During the National League for Democracy (NLD) government in power from 2015-2021, China was somewhat back in the driver’s seat—regaining its position and influence in the wake of the Rohingya crisis and Beijing’s assistance in Myanmar’s national reconciliation. Notably, Myanmar participates in the China–Myanmar Economic Corridor (CMEC) as part of China’s Belt and Road Initiative, although the rollout of infrastructure projects met with repeated challenges.

Sino-Myanmar relations have again met with uncertainty since the Tatmadaw launched a coup against the NLD government, declaring the results of the November 2020 general election invalid and instating a one-year state of emergency on 1 February 2021. The coup threw the country into chaos: COVID-19 spread unchecked, state services were in a state of collapse, warfare spread to many regions and the economy was crippled. The chaos has caused real troubles for China. The coup disrupted Beijing’s considerable efforts to work with the NLD government since 2015; the renewed fighting potentially undermines the stability of Sino-Myanmar borders; the business environment became extremely dangerous, and some Chinese investments were targeted by protests. In short, China’s major business and strategic interests in Myanmar—namely ensuring border stability, advancing the CMEC, and promoting strategic influence in Myanmar and the region—are potentially impeded by chaos.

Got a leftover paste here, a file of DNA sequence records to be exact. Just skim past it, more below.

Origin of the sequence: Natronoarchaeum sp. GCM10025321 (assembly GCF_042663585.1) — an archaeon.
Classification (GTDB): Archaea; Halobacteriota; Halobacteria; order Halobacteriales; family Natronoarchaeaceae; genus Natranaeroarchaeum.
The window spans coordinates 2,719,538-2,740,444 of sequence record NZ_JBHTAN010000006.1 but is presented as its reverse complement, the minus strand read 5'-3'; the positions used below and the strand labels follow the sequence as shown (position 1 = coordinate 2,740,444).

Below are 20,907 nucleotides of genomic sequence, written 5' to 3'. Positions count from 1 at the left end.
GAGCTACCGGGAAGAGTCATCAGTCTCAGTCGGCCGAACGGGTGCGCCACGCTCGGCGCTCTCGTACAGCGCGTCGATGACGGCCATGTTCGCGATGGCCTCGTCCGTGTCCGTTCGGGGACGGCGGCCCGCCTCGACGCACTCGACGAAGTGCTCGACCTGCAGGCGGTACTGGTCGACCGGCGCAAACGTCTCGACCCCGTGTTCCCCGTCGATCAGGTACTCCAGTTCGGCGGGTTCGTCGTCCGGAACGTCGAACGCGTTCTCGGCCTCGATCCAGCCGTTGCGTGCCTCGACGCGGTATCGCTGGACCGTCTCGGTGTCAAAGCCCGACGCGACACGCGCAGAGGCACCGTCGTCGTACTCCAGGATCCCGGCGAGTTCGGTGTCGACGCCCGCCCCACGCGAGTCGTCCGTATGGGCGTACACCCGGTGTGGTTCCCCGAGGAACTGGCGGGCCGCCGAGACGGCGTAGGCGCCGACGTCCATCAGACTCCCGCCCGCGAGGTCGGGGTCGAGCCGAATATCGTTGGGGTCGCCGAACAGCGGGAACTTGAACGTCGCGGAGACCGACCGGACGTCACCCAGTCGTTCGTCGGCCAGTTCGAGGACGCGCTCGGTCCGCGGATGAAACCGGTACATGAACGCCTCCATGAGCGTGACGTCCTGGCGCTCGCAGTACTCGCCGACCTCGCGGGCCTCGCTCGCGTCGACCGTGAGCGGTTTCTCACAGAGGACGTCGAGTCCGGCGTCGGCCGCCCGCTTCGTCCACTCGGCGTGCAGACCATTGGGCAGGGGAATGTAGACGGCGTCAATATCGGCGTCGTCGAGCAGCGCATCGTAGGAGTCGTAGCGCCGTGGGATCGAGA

In this sense, a stable government and environment in Myanmar is important for Beijing. The Chinese Ministry of Foreign Affairs clearly expressed wishes for Myanmar to be ‘politically and socially stable’ shortly after the military takeover on 1 February 2021. Although Beijing’s response to the military coup is beyond the scope of discussion, it is clear that Chinese actors would like to see a stable Myanmar and have made efforts to create a favourable environment for China’s business and strategic interests, as is indicated in Chinese health aid to Myanmar.

Chinese aid during the COVID-19 pandemic